Proselyter

proselyte

[pros-uh-lahyt]
noun
1.
a person who has changed from one opinion, religious belief, sect, or the like, to another; convert.
verb (used without object), verb (used with object), proselyted, proselyting.

Origin:
1325–75; Middle English < Late Latin prosēlytus < Greek (Septuagint) prosḗlytos, for *prosḗlythos newcomer, proselyte, equivalent to prosēlyth- (suppletive stem of prosérchesthai to approach) + -os noun suffix

proselyter, noun


1. neophyte, disciple.
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World English Dictionary
proselyte (ˈprɒsɪˌlaɪt)
 
n
1.  a person newly converted to a religious faith or sect; a convert, esp a gentile converted to Judaism
 
vb
2.  a less common word for proselytize
 
[C14: from Church Latin prosēlytus, from Greek prosēlutos recent arrival, convert, from proserchesthai to draw near]
 
proselytism
 
n
 
proselytic
 
adj

Collins English Dictionary - Complete & Unabridged 10th Edition
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Etymonline
Word Origin & History

proselyte
late 14c., from O.Fr. proselite (13c.), from L.L. proselytus (c.200), from Gk. proselytos "convert (to Judaism), stranger, one who has come over," lit. "having arrived," from second aorist stem of proserkhesthai, from proti "toward" + root of eleusesthai "to be going to come;" related to ne-elys "new-comer."
Originally in English "a Gentile converted to Judaism" (late 14c.).
Online Etymology Dictionary, © 2010 Douglas Harper
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Easton
Bible Dictionary

Proselyte definition


is used in the LXX. for "stranger" (1 Chr. 22:2), i.e., a comer to Palestine; a sojourner in the land (Ex. 12:48; 20:10; 22:21), and in the New Testament for a convert to Judaism. There were such converts from early times (Isa. 56:3; Neh. 10:28; Esther 8:17). The law of Moses made specific regulations regarding the admission into the Jewish church of such as were not born Israelites (Ex. 20:10; 23:12; 12:19, 48; Deut. 5:14; 16:11, 14, etc.). The Kenites, the Gibeonites, the Cherethites, and the Pelethites were thus admitted to the privileges of Israelites. Thus also we hear of individual proselytes who rose to positions of prominence in Israel, as of Doeg the Edomite, Uriah the Hittite, Araunah the Jebusite, Zelek the Ammonite, Ithmah and Ebedmelech the Ethiopians. In the time of Solomon there were one hundred and fifty-three thousand six hundred strangers in the land of Israel (1 Chr. 22:2; 2 Chr. 2:17, 18). And the prophets speak of the time as coming when the strangers shall share in all the privileges of Israel (Ezek. 47:22; Isa. 2:2; 11:10; 56:3-6; Micah 4:1). Accordingly, in New Testament times, we read of proselytes in the synagogues, (Acts 10:2, 7; 13:42, 43, 50; 17:4; 18:7; Luke 7:5). The "religious proselytes" here spoken of were proselytes of righteousness, as distinguished from proselytes of the gate. The distinction between "proselytes of the gate" (Ex. 20:10) and "proselytes of righteousness" originated only with the rabbis. According to them, the "proselytes of the gate" (half proselytes) were not required to be circumcised nor to comply with the Mosaic ceremonial law. They were bound only to conform to the so-called seven precepts of Noah, viz., to abstain from idolatry, blasphemy, bloodshed, uncleaness, the eating of blood, theft, and to yield obedience to the authorities. Besides these laws, however, they were required to abstain from work on the Sabbath, and to refrain from the use of leavened bread during the time of the Passover. The "proselytes of righteousness", religious or devout proselytes (Acts 13:43), were bound to all the doctrines and precepts of the Jewish economy, and were members of the synagogue in full communion. The name "proselyte" occurs in the New Testament only in Matt. 23:15; Acts 2:10; 6:5; 13:43. The name by which they are commonly designated is that of "devout men," or men "fearing God" or "worshipping God."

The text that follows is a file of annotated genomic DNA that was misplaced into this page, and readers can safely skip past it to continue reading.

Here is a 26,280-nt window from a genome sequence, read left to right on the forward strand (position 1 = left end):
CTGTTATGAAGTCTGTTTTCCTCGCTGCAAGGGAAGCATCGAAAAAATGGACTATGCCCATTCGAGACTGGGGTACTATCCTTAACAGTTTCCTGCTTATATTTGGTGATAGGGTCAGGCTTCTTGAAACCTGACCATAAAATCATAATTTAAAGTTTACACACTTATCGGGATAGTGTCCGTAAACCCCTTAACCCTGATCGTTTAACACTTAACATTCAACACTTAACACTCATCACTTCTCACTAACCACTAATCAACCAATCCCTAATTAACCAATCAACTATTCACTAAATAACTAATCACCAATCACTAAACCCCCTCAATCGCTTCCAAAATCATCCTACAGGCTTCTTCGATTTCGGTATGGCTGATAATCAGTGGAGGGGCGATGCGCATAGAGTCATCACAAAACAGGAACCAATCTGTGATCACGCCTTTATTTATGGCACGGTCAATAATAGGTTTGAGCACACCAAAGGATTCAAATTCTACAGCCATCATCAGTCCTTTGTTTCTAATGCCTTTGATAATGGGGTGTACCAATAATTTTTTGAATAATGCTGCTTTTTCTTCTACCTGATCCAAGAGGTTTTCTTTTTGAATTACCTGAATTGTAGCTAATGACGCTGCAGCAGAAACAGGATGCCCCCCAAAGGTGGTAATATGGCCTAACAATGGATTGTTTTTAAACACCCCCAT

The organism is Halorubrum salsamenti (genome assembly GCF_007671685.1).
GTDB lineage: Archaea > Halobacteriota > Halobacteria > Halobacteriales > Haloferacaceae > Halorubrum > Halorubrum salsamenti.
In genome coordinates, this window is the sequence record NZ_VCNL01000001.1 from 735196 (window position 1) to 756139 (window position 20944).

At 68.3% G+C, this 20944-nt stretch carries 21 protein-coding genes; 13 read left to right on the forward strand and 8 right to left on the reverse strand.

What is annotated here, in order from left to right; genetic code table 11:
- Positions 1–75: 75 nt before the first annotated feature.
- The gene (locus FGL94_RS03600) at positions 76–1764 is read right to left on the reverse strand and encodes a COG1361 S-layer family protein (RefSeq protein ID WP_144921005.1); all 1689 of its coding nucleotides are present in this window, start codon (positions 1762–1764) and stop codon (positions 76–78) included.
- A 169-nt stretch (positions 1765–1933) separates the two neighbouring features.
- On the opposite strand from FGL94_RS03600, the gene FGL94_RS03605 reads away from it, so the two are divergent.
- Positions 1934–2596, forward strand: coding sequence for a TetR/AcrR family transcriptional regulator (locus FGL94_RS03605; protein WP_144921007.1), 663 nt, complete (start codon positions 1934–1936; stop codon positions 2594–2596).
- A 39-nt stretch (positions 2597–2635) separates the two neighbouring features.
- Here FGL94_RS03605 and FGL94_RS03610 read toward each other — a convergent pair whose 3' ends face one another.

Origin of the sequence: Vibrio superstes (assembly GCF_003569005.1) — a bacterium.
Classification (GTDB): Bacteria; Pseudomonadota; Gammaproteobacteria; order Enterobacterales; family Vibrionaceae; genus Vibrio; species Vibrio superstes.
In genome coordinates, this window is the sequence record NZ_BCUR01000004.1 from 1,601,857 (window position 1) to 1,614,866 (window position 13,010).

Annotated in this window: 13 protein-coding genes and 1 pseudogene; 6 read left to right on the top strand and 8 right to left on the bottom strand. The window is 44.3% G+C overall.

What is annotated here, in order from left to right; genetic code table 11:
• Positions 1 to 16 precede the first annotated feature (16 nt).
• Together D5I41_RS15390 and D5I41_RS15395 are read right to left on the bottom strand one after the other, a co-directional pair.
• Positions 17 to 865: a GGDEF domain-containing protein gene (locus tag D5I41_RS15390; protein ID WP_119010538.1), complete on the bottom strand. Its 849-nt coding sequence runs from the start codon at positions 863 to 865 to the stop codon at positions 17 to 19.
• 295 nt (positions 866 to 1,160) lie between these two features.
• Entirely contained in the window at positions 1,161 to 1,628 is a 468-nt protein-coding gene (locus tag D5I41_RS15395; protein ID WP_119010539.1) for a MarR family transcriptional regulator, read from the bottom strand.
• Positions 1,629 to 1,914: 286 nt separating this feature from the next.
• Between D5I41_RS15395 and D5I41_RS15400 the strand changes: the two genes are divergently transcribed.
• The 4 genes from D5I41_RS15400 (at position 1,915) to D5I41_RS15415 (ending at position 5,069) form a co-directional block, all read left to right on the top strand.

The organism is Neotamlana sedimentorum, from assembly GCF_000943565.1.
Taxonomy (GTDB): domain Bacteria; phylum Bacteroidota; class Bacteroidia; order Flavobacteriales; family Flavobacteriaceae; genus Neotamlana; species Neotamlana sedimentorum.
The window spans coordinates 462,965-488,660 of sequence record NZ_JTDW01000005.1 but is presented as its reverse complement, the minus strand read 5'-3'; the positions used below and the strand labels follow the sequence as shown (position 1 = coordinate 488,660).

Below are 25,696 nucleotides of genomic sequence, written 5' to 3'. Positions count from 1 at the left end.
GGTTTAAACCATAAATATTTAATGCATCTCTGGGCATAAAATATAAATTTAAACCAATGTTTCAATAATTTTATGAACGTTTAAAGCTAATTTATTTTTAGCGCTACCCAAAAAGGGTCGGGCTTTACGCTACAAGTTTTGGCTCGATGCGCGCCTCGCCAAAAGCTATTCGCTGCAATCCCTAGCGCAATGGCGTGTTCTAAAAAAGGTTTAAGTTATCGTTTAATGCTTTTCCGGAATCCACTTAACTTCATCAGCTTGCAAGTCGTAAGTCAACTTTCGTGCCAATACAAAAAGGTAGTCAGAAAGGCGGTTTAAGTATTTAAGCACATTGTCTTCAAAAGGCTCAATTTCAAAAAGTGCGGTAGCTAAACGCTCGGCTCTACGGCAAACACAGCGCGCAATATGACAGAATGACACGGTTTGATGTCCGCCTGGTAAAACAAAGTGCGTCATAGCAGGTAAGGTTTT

Easton's 1897 Bible Dictionary
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